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Photo by saeed karimi on Unsplash

It’s a Secret

I have been having issues with Non-Disclosure Agreements recently.

One was so broad that showing the NDA to my attorney before signing would have been a prohibited act of disclosure “in the past” at the point of signing.

One defined derivative works so broadly as to have included this article.

Several required me to guess what was confidential.

One defined competitors so broadly as to include 7 entire fields each larger than their field and that they had neither chance nor plan of competing in.

But those aren’t the big problem.

The big problem is that I am supposed to destroy all copies of all confidential data upon request. They are planning to routinely send me confidential data as email and on web pages. They expect me to use standard tools that live on my laptop that create temporary files.

And I do backups. (I hope you also do backups — please make sure that you do backups — this has been a public service announcement.)

How in the world would I ever delete all the copies from all the backups?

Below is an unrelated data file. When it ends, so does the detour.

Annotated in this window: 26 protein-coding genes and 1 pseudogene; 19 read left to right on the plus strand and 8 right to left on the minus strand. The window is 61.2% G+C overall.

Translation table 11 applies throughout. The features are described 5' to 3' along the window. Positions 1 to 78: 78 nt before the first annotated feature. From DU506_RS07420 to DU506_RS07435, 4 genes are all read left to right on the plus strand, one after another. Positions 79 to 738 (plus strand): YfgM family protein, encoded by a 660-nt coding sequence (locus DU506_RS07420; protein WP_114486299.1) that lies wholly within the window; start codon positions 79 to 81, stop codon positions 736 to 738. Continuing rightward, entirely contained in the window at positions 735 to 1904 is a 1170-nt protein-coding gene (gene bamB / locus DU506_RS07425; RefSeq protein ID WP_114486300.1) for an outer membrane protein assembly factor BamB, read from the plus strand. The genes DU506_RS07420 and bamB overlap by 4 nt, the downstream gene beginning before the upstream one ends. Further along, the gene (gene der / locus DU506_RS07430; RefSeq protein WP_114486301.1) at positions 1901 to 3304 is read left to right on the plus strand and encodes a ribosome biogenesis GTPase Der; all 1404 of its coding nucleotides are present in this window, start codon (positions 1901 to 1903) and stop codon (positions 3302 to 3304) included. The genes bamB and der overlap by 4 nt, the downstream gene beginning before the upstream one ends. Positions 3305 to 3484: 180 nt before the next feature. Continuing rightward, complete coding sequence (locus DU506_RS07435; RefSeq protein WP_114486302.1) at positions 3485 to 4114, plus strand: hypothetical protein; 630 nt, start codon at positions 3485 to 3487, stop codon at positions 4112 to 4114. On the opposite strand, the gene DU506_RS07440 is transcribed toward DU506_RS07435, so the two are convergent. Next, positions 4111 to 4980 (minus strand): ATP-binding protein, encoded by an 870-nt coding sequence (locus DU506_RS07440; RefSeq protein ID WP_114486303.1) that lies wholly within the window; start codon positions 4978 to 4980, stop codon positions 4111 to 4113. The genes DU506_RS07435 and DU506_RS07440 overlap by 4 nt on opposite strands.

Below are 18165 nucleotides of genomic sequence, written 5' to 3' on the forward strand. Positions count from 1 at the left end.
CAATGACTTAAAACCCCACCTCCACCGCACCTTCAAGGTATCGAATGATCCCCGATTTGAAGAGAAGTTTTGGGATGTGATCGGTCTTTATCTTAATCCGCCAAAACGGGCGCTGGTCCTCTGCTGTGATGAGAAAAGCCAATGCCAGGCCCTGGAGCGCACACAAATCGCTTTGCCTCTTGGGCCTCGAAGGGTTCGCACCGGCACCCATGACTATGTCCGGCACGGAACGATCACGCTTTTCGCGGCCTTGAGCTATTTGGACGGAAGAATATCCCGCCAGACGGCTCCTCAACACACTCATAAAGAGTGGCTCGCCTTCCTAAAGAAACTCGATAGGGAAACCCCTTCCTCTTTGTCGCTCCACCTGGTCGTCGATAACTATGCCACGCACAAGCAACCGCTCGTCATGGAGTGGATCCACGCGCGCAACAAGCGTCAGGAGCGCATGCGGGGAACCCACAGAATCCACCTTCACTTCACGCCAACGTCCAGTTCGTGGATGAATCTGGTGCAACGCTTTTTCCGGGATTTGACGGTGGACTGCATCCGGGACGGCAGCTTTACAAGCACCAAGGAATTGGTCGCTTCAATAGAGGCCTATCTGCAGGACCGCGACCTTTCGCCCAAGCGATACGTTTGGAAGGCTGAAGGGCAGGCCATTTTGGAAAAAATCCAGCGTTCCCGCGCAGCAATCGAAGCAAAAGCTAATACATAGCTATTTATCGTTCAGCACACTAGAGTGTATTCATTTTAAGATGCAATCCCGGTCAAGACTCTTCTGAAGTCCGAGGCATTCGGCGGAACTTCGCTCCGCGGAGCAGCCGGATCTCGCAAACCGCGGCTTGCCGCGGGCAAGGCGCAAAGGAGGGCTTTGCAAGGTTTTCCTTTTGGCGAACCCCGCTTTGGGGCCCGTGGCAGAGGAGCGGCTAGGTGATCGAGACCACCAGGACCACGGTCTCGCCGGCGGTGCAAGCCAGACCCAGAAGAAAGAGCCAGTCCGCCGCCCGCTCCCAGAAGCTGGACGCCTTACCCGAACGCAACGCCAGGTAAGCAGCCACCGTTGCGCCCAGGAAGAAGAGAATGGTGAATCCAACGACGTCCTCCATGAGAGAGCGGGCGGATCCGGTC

Would I need to use a separate computer and a separate email address and hope they never sent anything to the wrong place?

As an advisor / consultant / mentor / confidant / super-hero to multiple companies, how could I possibly make it work?

I suppose I should each of the other advisors who have apparently happily signed these documents. If you have just received a link to this article, perhaps you should consider yourself to have been asked.

Or perhaps this is just Part of The Hazards and I should just presume that I won’t actually get sued. Maybe add a clause limiting the damage to a single cup of hot chocolate. I could use one of those about now.

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Photo by Kristina Flour on Unsplash

?? Have you signed one ?? How do you comply?

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Written by Russell Brand

Russell has started three successful companies, one of which helped agencies of the federal government become very early adopters of open source software, long before that term was coined. His first project saved The American taxpayer 250 million dollars. In his work within federal agency, he was often called, “the arbiter of truth,” facilitating historically hostile groups and factions to effectively work together towards common goals

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